15 Foods That Help Prevent a Cold and the Flu from 15 Foods That Help Prevent a Cold and the Flu
15 Foods That Help Prevent a Cold and the Flu
15 Foods That Help Prevent a Cold and the Flu
With cold and flu season right around the corner, everyone should be educating themselves on how to protect themselves. You may notice that people are starting to get sick around you; all it takes is for one person to sneeze or cough next to you, and before you know it you’re sick, too.
It is important to use precaution, and do your best to avoid germs. Practice good hygiene, drink fluids, get enough sleep, exercise, and take your vitamins. Most importantly, make sure that you are eating the right foods.
Jess Dyer, in-house nutritionist at Graze, explains that it is important to eat a lot of slow-cooked meals, such as soups and broths, that contain plenty of vegetables. It is a “wonderful way to keep yourself nourished and your immune system supported,” she adds.
Do your best to avoid contracting the cold and flu by eating the right foods. Here are 15 foods that help prevent a cold and the flu.
Garlic and Onions
Garlic and onions should be a go-to during the winter as they have antibacterial and antiseptic properties, says Jess Dyer, in-house nutritionist at Graze. “If you've caught a cold or there is a virus doing the rounds, eat as much garlic and onions as you can!” The easiest (and tastiest!) way to eat them in abundance is in curry or homemade soup, she says.
Soups and Stews
Yes, Grandma knew best. “Ensure you are eating lots of slow-cooked meals containing plenty of vegetables. Soups and broths are a wonderful way to keep yourself nourished and your immune system supported,” Dyer says. “Use hearty vegetables like sweet potato, carrots, cauliflower and pumpkin for a flavor and nutrient boost!” Check out an awesome vegetarian stew and a turmeric broth recipe on Graze's blog.
Lemon and Ginger
Dyer recommends drinking plenty of lemon and ginger herbal tea. She explains that “lemons are rich in vitamin C which helps our bodies fight off infections. They also have anti-bacterial properties and are a great liver detoxifier, which is great when your liver is working over-time to fight off viruses.” Tip: Finely chop a 2.5-centimeter piece of fresh ginger, let it sit in boiling water for 15 minutes, add a squeeze of lemon juice, strain, and enjoy your very own lemon and ginger herbal tea, Dyer adds.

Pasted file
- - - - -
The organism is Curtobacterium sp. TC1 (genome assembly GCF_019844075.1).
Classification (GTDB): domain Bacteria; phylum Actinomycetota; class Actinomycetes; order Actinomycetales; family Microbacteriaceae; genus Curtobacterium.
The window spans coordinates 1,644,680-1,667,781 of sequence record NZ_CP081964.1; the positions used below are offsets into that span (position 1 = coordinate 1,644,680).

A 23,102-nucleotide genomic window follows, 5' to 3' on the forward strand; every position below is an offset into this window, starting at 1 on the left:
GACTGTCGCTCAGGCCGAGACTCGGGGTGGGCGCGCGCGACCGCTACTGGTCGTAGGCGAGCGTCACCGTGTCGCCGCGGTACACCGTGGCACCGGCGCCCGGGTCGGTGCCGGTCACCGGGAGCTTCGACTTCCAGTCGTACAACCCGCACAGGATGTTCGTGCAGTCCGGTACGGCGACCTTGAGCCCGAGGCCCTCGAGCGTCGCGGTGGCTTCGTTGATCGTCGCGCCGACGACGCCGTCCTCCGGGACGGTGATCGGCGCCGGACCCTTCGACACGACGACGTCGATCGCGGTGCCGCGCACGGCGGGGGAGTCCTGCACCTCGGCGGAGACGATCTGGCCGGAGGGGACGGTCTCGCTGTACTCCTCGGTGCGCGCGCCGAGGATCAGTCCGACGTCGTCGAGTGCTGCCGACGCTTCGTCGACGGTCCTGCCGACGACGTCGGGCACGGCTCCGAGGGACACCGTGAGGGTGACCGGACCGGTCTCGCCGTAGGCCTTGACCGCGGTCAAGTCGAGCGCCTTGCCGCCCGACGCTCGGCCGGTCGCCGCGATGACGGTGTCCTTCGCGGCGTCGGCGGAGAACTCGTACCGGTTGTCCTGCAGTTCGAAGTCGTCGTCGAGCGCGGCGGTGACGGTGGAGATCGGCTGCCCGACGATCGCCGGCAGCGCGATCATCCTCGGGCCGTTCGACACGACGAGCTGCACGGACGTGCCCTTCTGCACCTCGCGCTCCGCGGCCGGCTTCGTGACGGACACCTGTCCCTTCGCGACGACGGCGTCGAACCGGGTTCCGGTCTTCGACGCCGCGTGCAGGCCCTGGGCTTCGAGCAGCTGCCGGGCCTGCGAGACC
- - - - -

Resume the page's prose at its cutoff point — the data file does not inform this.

“Keep up your fluid intake to aid detoxification and allow toxins to exit the body easily,” Dyer explains. “Coffee dehydrates the body so drink plenty of water and herbal teas instead.” If you are feeling weak, Dyer suggests using a straw. It “can help to get water down without having to lift a glass! It can also help you to drink more since you don’t get the air bubbles like you do when drinking out of a glass.”
Dyer explains that “vitamin C is strongly anti-viral and research has shown that it can curb and shorten the seventy and length of most colds and flus if taken in sufficient amounts.” If you feel a cold coming on, you should increase your vitamin C dietary and supplement-wise, she adds. Foods rich in vitamin C are strawberries, fresh peppers, cucumbers, and arugula.
Oily fish such as salmon contains omega-3 fatty acids and protein. According to research, the PD1, derived from fish oil, proved to be effective at stopping the flu virus from replicating in the laboratory in human lung cells. Salmon has also been proven to boost the immune system, increase cardiovascular health, and prevent macular degeneration.
There are plenty of herbs that can help fight off winter cold ailments, one of which is licorice. This is one of Dyer’s favorite because it consists of both anti-viral and anti-bacterial properties and will help soothe the throat when it’s inflamed. Reap the benefits by drinking it in tea form or by simply sucking on a sugar-free licorice hard candy. “Liquid herbs such as licorice, astragalus and echinacea can be used in both the prevention and treatment of winter ailments such as sore throats, runny noses or blocked sinuses,” Dyer says.
Fennel is an herb that’s known for its numerous health benefits. Studies have found that it’s a great antioxidant, anti-inflammatory, and decongestant. There are various herbal remedies that can be created to prevent and cure the cold and flu. HomeRemediesWeb says that you can rid your nasal congestion by boiling 1 liter of water in a pot, adding 4 to 5 teaspoons of fennel seeds, and simply leaning over the pot and inhaling the vapors by covering your head with a towel. You can also gargle warm fennel tea for a sore throat.
Coconut oil has numerous health benefits, one of which is strengthening the immune system. It is full of antioxidants that have been shown to help reduce the risk of disease, alleviate symptoms of the common cold, and even shorten the duration. Tip: Melt coconut oil into tea or broth to soothe a sore throat.
Oysters contain the mineral zinc, more than any other food contains. Just one oyster will give you about 13 milligrams of zinc. It has been proven to boost the immune system and ultimately prevent the cold and flu. According to research, taking zinc lozenges during the first few days of a cold may shorten the misery of an upper respiratory infection.
Avoid sugar at all costs. It greatly compromises your immune system and makes you more susceptible to a long recovery, Dyer explains. “If you are run-down and then eat or drink something sugary, it can literally send your immune system into free-fall -- and the next thing you know, you're still not feeling better.” If you’re beginning to feel sick, stay off sugar and allow your immune system to regroup. Tip: Looking for some healthy, low-sugar dessert recipes? Check out: cherry chia pudding, cherry chia pudding, chocolate strawberry smoothie.